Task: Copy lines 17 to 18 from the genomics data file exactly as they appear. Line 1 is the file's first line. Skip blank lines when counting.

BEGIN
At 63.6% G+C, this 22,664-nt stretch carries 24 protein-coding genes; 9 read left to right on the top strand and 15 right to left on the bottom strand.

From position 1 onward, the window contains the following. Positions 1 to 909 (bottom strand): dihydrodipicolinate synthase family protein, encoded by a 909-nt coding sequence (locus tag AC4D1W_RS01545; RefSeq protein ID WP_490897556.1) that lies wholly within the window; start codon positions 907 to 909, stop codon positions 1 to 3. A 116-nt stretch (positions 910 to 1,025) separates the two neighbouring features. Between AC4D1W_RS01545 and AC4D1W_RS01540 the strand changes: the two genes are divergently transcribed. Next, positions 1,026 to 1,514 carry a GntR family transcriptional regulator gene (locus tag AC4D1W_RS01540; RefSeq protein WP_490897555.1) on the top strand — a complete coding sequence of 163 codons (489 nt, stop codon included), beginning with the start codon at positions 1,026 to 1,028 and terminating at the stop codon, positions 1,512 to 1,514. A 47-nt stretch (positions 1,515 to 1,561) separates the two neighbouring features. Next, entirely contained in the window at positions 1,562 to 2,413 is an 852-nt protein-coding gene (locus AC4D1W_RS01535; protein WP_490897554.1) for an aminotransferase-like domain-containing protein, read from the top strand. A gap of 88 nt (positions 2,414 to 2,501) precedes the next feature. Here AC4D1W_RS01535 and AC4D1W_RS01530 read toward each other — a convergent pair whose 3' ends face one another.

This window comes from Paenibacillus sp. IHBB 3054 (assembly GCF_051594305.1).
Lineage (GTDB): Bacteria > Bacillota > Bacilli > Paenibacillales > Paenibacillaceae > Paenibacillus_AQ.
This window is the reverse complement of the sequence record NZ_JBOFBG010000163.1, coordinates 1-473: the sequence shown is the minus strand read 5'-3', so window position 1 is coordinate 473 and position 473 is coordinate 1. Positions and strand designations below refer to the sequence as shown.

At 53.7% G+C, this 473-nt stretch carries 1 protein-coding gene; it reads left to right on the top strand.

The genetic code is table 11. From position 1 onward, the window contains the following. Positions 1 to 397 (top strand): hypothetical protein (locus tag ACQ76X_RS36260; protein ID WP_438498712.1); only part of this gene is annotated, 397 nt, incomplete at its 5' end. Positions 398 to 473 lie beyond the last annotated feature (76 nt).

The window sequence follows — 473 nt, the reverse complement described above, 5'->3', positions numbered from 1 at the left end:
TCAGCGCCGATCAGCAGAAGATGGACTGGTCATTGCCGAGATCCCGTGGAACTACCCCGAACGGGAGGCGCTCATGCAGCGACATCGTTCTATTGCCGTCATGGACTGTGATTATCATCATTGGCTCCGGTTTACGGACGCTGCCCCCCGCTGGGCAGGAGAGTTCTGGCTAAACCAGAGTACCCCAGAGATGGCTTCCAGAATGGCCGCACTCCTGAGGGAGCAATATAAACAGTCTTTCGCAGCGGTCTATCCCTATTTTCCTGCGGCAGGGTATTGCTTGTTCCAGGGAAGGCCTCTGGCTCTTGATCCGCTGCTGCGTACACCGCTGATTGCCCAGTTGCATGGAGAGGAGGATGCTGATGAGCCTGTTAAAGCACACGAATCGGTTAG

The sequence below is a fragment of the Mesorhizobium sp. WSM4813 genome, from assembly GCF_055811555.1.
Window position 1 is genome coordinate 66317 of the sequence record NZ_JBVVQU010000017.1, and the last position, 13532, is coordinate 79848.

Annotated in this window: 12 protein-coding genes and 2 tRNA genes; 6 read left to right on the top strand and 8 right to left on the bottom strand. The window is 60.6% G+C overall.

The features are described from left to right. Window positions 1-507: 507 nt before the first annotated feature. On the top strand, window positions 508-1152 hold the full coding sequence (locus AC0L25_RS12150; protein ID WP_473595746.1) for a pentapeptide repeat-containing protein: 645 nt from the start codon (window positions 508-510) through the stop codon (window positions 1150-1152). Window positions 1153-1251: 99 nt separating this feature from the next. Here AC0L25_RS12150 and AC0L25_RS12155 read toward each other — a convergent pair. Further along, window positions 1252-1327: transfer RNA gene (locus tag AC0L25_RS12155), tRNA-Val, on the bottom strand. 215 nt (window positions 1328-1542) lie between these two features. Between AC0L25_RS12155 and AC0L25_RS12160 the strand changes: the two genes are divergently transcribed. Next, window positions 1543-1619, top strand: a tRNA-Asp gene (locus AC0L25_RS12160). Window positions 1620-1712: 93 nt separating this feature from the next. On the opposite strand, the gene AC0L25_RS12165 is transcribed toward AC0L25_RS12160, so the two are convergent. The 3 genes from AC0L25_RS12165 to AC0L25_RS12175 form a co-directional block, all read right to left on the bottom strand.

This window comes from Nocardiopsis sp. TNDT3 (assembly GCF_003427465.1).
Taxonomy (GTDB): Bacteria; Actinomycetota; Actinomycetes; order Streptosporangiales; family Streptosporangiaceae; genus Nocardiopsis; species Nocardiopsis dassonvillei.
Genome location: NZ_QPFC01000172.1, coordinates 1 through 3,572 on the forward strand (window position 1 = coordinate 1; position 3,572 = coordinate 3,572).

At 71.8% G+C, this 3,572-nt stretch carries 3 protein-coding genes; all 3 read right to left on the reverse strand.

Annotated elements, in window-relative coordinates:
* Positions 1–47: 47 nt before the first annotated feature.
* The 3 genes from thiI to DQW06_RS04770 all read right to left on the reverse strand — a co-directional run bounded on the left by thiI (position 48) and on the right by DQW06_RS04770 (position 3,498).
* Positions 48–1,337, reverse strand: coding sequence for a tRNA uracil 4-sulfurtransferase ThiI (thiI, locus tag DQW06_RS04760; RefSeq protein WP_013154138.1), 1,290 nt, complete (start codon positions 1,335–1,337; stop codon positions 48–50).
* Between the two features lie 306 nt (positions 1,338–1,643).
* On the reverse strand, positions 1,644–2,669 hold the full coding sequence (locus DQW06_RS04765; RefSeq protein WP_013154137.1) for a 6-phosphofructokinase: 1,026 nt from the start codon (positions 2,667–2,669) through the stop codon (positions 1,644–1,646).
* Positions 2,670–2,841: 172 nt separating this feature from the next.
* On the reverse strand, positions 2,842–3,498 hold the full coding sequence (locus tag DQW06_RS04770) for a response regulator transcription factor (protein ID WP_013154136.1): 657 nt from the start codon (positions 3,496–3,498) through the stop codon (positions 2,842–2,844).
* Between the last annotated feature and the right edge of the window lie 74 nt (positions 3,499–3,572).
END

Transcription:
At 71.8% G+C, this 3,572-nt stretch carries 3 protein-coding genes; all 3 read right to left on the reverse strand.

Annotated elements, in window-relative coordinates: